Lizzie’s lungs: New mother with lung cancer spreads hopeful story

June 1, 2016

Elizabeth Dessureault (middle, with son Jack) has benefitted from various cancer treatment options thanks to excellent care and research at The Ottawa Hospital. Michelle McWilliam (left) and Kendra Christink (right) are both clinical trial coordinators who helped Dessureault through the process.

As a healthy, non-smoking, 26-year-old with a baby on the way, cancer was the last thing Elizabeth Dessureault was worried about. But in April 2015, five months into her pregnancy, her world was turned upside down by a diagnosis of advanced lung cancer.

“As a music teacher and singer, I’ve always thought of my lungs as being such an important part of who I am,” said Dessureault. “But with cancer, my lungs would have to take on an entirely new challenge.”

Living in Alberta at the time, she and husband Dax decided to move to Ottawa to be closer to family in Cornwall. Dessureault immediately began treatment at The Ottawa Hospital Cancer Centre.

Oncologist Dr. Scott Laurie prescribed a type of chemotherapy that would keep her cancer at bay without harming the baby, and Dessureault gave birth to a healthy boy, Jack, on June 30.

More good news came a few weeks later when Dessureault learned that her cancer had a rare genetic mutation that made her eligible for a promising new treatment. Over the next six months, the tumour in her lung shrank by more than 50 percent.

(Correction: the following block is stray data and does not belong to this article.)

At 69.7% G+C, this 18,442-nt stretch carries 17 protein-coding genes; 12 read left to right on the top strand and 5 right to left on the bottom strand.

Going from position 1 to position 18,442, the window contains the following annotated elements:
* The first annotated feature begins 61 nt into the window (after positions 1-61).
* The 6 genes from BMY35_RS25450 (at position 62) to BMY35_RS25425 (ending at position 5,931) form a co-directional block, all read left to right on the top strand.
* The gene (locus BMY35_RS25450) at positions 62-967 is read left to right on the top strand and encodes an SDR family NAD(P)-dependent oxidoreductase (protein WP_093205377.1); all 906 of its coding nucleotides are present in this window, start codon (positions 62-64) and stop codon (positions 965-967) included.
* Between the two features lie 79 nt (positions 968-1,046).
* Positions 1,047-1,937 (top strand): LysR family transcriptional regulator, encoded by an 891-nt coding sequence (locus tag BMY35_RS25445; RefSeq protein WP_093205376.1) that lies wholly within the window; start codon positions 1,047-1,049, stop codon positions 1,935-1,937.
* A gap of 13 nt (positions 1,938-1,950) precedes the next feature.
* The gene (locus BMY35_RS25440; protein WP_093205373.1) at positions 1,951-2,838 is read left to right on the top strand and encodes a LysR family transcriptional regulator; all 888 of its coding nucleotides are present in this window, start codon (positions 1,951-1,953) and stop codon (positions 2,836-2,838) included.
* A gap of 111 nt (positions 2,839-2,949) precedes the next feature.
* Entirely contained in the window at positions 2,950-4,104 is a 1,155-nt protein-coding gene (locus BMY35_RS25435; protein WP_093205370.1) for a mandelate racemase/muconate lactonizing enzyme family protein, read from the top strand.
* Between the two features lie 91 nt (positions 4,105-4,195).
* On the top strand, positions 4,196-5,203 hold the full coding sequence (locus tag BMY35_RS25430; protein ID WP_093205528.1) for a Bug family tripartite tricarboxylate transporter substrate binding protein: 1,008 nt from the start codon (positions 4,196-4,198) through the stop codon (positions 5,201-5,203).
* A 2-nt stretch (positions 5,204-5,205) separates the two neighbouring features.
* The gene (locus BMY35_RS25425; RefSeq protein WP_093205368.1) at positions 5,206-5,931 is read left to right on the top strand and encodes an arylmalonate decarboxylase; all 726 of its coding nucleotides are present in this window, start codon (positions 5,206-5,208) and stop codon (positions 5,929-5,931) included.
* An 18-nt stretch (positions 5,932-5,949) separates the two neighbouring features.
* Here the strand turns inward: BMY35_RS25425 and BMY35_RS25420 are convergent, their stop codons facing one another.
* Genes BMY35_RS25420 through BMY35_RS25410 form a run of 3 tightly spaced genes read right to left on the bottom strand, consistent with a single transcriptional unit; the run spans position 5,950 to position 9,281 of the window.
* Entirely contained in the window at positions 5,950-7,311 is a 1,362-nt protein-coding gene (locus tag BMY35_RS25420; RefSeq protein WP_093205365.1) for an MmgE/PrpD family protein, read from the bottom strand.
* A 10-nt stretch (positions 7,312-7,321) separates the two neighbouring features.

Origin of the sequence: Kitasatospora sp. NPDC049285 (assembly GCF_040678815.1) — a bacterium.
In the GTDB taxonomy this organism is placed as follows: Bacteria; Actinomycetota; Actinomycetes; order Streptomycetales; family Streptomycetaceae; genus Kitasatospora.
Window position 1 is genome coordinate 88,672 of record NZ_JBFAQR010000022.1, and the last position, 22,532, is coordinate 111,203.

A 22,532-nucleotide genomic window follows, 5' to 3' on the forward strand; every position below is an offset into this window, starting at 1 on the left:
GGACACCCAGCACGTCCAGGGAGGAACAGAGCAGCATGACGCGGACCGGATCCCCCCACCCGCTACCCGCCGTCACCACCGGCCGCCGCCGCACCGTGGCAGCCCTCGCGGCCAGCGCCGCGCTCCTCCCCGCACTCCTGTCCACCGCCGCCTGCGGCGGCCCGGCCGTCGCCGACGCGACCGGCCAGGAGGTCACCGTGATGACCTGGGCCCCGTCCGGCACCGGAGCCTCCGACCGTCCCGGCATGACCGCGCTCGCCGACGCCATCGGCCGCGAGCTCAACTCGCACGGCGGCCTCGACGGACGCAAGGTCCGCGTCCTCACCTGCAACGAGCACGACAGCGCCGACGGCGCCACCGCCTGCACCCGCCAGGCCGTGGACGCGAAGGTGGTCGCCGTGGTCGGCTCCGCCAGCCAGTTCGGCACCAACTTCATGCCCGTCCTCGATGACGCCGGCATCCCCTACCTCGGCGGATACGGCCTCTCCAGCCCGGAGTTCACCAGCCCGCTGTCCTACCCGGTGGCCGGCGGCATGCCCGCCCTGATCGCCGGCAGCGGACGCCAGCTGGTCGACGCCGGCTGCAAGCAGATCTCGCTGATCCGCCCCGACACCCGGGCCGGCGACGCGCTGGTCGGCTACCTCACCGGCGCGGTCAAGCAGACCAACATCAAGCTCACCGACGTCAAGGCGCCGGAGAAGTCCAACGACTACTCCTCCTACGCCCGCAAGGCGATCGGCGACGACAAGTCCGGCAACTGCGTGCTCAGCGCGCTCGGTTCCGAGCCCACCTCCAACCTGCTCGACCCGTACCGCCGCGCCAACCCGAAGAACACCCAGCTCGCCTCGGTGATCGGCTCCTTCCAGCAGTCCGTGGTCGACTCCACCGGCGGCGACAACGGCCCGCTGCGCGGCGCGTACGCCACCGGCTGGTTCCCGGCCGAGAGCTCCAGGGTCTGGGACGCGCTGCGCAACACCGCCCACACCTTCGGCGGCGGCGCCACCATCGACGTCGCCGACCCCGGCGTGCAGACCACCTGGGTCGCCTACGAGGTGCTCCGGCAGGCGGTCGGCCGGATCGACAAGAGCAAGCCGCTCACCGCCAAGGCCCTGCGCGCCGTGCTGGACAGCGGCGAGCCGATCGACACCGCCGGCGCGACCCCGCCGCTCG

Although her cancer eventually stopped responding to that drug, she is now participating in a clinical trial of another new treatment.

“Every new treatment plan gives me hope,” she said. “I’ve always believed that I can fight this and I know that Dr. Laurie believes in me just as much as I believe in myself.”

Throughout this process, Dessureault has shared her story on her blog, from lizzie’s lungs, which recently made a list of the Top 10 Best Lung Cancer Blogs of 2016. She has also spoken publicly at many events and in the media.

“When thrown into a negative situation, I try to find the positive,” said Dessureault. “When I was first diagnosed, I would Google cancer survivors’ stories and they gave me so much hope. I wanted to do the same for others.”

Dessureault is incredibly thankful for the care she has received and she recently presented Dr. Laurie and two clinical research coordinators, Kendra Christink and Michelle McWilliam, with Guardian Angel pins to thank them for their work.

“It is not easy to navigate through the clinical trial process, but they helped me every step of the way and made me feel more comfortable,” said Dessureault. “I can’t thank them enough, as well as Dr. Laurie.”

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Jennifer Ganton
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